All our ideas come from the changing nature of things, as they form, solidify, and then fade away." (Stefan Budian)
26 October, Crakow, Klezmer Hois
Kraków. The city is in transition with me. I look out of the window of the tram and recognise a street I have already passed. But it is still an uncertain feeling, a fleeting fabric, any small gust of wind could carry it away.
It's not the first time I've been here and I notice small changes in the everyday life. A new law regulates what shops can sell at night. Nine months ago it was different, I remember. Reluctantly, people in Krakow are getting used to it.
For me, the city is no longer a monolith, a uniform and alien entity devoid of history. I am already somewhat absorbed, like sun cream. I don't feel part of it yet. I don't recognise anybody. I don't get greeted by anyone. I don't understand the language. And yet a sense of belonging creeps into my consciousness.
Like a rhythm to which I have already danced. It is not possible to remember this state. It is life that cannot be grasped in retrospect. I can only write it while it is. This is the feeling that accompanies me in my travel writing. I have to capture it //now//, I can't write it down and process it later. It was during my second trip to Krakow that I became most aware of this. When Europe's history suddenly started to shift. On 23 February 2020, Russia had still widely denied that it wanted to attack Ukraine again. But on 24 February they did. I was on my way to Krakow at the time. I had the feeling that the change that had gripped the world had also thrown me off balance. That it was taking my future and my own path out of my hands. I knew I would get used to it in some way. After a short time, the whirling leaves would sink back to the ground. As if they were just a new humus layer.
But in the first moment, one world collapsed and a new one began to emerge. I felt I had to write about it //now//, because if I wrote about it later, it would only be a reflection from the newly created reality. I would be aware of many things that in the past moment had been incalculably overwhelming.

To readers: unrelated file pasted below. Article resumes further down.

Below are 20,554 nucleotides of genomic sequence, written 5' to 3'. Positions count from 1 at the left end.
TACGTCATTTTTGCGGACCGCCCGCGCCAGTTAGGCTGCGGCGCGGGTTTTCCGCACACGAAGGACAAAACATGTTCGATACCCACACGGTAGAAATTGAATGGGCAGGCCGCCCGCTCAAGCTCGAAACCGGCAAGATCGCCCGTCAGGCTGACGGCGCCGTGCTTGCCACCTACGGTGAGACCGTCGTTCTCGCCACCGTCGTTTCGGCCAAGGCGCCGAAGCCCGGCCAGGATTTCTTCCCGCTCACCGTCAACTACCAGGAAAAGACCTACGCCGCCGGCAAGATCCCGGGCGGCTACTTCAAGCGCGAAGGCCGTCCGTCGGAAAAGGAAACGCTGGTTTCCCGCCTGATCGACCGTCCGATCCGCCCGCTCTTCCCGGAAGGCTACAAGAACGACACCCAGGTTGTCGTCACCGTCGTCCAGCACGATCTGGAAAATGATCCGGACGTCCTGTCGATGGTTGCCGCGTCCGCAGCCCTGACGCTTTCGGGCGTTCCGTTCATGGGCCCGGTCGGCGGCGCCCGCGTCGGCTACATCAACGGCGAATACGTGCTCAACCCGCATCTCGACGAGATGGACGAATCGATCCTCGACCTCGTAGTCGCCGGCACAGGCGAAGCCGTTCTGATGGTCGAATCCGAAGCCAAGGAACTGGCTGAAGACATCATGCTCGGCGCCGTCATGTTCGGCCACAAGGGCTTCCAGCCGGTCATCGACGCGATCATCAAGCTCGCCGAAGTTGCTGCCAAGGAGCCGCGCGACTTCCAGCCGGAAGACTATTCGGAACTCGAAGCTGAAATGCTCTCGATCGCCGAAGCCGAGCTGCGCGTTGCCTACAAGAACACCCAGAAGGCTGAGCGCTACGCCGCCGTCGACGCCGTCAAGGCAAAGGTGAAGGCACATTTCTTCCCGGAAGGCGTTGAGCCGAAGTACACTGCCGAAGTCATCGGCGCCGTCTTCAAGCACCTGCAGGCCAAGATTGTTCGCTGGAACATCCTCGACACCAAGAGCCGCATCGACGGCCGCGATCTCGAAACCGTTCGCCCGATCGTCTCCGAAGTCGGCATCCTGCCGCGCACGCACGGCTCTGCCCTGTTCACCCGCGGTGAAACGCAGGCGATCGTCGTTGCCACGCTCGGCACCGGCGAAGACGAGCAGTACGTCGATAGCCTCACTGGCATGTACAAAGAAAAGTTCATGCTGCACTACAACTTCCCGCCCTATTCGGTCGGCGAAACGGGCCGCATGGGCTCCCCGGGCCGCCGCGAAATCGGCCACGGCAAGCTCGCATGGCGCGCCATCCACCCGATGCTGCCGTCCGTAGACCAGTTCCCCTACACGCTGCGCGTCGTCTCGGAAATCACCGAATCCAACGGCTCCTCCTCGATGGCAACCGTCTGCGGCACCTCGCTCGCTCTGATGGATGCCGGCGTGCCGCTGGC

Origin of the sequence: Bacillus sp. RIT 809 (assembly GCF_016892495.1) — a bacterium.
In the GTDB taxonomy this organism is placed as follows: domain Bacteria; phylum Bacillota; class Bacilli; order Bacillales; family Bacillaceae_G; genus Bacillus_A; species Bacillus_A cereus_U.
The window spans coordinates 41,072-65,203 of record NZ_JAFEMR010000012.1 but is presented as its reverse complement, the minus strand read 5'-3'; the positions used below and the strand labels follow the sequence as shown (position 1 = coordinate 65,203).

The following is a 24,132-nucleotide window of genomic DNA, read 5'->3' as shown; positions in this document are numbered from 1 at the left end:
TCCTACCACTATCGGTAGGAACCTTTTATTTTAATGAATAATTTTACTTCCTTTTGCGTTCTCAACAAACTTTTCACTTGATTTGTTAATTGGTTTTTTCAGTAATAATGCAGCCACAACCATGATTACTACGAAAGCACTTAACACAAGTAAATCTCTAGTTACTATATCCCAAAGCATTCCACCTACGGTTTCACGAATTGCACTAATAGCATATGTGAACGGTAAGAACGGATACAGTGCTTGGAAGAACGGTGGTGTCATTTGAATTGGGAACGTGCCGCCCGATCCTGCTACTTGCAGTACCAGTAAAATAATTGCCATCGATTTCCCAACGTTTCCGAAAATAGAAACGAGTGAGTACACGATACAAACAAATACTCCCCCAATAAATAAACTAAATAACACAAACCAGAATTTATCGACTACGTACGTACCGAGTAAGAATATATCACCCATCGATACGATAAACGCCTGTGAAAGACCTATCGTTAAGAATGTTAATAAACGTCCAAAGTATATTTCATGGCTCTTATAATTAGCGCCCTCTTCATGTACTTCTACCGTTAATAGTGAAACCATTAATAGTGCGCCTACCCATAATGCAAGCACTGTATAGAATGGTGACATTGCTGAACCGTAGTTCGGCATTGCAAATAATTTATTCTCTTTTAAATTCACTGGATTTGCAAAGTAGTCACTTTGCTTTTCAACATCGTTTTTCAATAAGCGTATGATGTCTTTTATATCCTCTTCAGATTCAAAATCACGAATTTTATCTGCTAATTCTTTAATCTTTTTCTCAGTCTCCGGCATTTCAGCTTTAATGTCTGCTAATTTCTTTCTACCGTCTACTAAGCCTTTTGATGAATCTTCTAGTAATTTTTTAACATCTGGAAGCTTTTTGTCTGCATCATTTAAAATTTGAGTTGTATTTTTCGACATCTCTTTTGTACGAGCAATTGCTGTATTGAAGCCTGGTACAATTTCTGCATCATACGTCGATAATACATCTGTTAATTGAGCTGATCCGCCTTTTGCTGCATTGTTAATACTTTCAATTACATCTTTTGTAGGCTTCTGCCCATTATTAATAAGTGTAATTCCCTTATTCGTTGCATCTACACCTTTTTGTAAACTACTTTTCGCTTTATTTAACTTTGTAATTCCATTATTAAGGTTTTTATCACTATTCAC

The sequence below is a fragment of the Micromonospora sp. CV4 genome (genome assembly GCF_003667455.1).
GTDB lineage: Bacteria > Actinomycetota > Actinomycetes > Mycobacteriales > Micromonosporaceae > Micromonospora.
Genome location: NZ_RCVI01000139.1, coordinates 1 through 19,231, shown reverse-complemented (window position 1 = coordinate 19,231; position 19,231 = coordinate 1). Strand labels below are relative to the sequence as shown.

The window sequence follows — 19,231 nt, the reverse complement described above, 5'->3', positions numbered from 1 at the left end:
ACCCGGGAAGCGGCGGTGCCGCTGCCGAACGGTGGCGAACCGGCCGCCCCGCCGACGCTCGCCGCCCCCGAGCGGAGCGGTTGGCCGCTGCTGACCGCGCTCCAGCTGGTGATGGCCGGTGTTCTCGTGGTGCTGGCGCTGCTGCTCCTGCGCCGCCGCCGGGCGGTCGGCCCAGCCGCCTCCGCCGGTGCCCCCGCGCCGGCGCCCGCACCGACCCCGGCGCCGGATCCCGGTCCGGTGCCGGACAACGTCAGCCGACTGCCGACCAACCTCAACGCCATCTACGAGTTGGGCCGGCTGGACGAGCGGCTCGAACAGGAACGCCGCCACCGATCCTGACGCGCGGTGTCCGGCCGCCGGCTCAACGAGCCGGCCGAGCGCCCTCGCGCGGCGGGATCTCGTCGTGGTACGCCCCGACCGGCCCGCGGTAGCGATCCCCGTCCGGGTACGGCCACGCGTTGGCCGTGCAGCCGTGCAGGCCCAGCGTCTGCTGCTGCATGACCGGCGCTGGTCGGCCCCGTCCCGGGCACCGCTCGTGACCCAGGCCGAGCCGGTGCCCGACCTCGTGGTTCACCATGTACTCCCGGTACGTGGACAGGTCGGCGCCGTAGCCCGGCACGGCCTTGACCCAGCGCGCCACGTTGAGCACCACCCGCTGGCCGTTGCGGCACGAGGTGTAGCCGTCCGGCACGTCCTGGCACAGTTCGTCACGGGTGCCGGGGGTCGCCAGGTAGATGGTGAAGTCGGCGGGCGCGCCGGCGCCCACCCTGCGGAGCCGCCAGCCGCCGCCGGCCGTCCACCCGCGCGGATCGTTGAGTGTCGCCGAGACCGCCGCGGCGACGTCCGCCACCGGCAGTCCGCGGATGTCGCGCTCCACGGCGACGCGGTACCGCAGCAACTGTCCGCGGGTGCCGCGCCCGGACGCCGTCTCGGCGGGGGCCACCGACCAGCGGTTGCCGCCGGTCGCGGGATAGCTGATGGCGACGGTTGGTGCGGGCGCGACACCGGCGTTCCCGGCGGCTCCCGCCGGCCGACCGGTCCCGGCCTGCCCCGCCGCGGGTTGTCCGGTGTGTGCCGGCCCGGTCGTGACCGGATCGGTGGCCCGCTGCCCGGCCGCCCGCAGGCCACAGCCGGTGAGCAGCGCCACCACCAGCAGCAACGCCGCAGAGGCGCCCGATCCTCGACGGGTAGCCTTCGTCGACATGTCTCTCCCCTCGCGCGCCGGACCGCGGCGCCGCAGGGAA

In this way, the travel texts are like islands, like logbook entries of a ship that always docks anew at the moment. The entries in the log book carry on from one another, but they are not from one state of mind. Each of these journeys changes me. And I record these changes. The transformation, the difference between how I arrive and how I depart is the thread I am looking for. I want to grasp this red thread on my journeys. I want to feel the changing dissonance between myself and the world I encounter. No, not the dissonance, but the sound.
28 October, Cracow, Book Fair
At the book fair in Krakow. It is very busy here. A lot of young people in people in Poland are interested in printed books. What a crowd.
Is this a civil society that has just abandoned its passivity? In the last parliamentary elections on 15 October, 74.4% of the population voted. This is far more than anyone could have expected. 11% more than in the first free parliamentary elections in 1989.
The Law and Justice Party (PiS) has been in power in Poland for eight years. Its opponents accuse it of dismantling Poland's liberal democratic system and of nepotism. In its election campaign, PiS played on people's fears. Its issues were migration, Russia, the EU, Germany and the demonised figure of Donald Tusk, the leader of the main opposition party, KO, the Civic Forum.
Civil society responded to fear with a declaration of hope for the future. 500,000 people took part in the opposition "March of Freedom" in Warsaw on 4 June, and one million in the "March of a Million Hearts" in Warsaw on 1 October. It was a demand to the politicians. But it was also a promise that was kept on 15 October with a high voter turnout.
28 October, Cracow, Klezmer Hois
Will Tusk's KO, the New Left and the two Third Way parties be able to agree on a coalition? Do they have more in common than the common goal of dismissing the PiS government? If so, a new government might actually be possible now.
On 12 November, President Andrzej Duda (PiS) will propose a candidate for prime minister to the new Sejm. Either Mateusz Morawiecki for the PiS or Donald Tusk for the Civic Forum. Tusk currently has the best chance of winning a majority, but the PiS will try to split the opposition. If Duda's candidate fails to win a majority, the other candidate can try his luck two weeks later. If that also fails, new elections will be called.